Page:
Thimali, 33: Married and divorced, emigrated from London to New York when she was 23
What she wishes she could go back and tell herself: Don't do the things you think you should be doing — like be a doctor, get the postgraduate degree, or acquire the high-salary-paying job. Worry about it all less. If you have more fun, you could possibly even accomplish more.
5. Your 20s are for defining; your 30s are for refining. Your 20s come with the freedom to explore, the opportunity to push the boundaries of yourself, and the room to discover where all your extremes lie. Your 30s are for refining what you learned and uncovered in your 20s and bringing your dreams to fruition.
6. You can't avoid the bad shit. It will always find its way to you somehow.
7. Look fear in the eye, and outsmart it. I wish I'd made this my number-one priority in my 20s. You can and should get advice from friends and strangers on how they do it, but your fears are your own, so the antidote will probably be your own, too. Dig deep and be brave. I know now that it's impossible to be good at anything if you avoid challenges and never fail. A failure that gets its ass back up off the floor and tries again will not only be better prepared, but will always have the crowd on its feet in raucous applause.
8. You haven't got life figured out yet. Although it may feel like it, because life is hitting you like a thousand epiphanies slapping you in the face. And, you may never. But, if you do somehow find enlightenment, I imagine it will only be in the context of you. So, humble yourself and keep listening and learning. The wisest know they know nothing at all.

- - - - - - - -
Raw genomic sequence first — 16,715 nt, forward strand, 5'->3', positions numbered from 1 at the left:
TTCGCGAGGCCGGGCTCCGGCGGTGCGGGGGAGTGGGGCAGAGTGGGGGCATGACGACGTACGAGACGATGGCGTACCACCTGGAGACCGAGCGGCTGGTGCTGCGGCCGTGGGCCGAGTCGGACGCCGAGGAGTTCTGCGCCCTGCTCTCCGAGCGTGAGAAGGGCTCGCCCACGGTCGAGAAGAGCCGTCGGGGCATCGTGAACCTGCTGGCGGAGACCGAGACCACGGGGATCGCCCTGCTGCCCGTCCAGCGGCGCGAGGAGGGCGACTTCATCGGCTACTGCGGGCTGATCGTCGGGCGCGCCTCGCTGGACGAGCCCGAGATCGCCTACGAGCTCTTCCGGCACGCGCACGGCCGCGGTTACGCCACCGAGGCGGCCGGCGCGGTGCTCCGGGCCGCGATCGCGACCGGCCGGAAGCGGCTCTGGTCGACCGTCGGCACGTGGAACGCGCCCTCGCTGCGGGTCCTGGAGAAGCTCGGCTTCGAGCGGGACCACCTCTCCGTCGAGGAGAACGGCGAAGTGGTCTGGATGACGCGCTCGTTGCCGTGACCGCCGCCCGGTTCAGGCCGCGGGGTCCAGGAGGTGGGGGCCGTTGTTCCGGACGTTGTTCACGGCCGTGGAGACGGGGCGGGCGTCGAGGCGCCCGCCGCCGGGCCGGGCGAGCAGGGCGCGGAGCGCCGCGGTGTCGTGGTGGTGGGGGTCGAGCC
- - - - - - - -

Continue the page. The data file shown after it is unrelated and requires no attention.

9. If you don't know what you want to do with your life yet, do everything you love and do it hard. One of those things will surface as more important than the others. If after you've put in time, love, and energy, it still doesn't feel right, you can always always change your mind.
10. I can guarantee there will be haters, but it's only logic that there'll be lovers, too.
11. Don't be afraid to ask for help. People want to help you.
But, don't arrive empty-handed — prove your interest by doing your research first.
12. Not everyone you're friends with are friends worth holding on to. Honor the friends that persist when you're at your lowest. They are the absolute real deal. The rest aren't bad people, but they aren't helping you grow either. Don't be afraid to let them go, and wish them a wonderful life as they exit yours.
13. Other people's views on life are not more relevant than your own. I don't care if they're older than you, better educated than you, wealthier than you, or shouting louder than you. Your perspective on planet Earth is exceptionally unique, and therefore your voice is equally as valid as anyone else's.
14. A skinny waist will never, ever get you the man of your dreams. The man of your dreams knows you pick your nose on the toilet and loves dancing with you around the living room to Frank Ocean in underwear.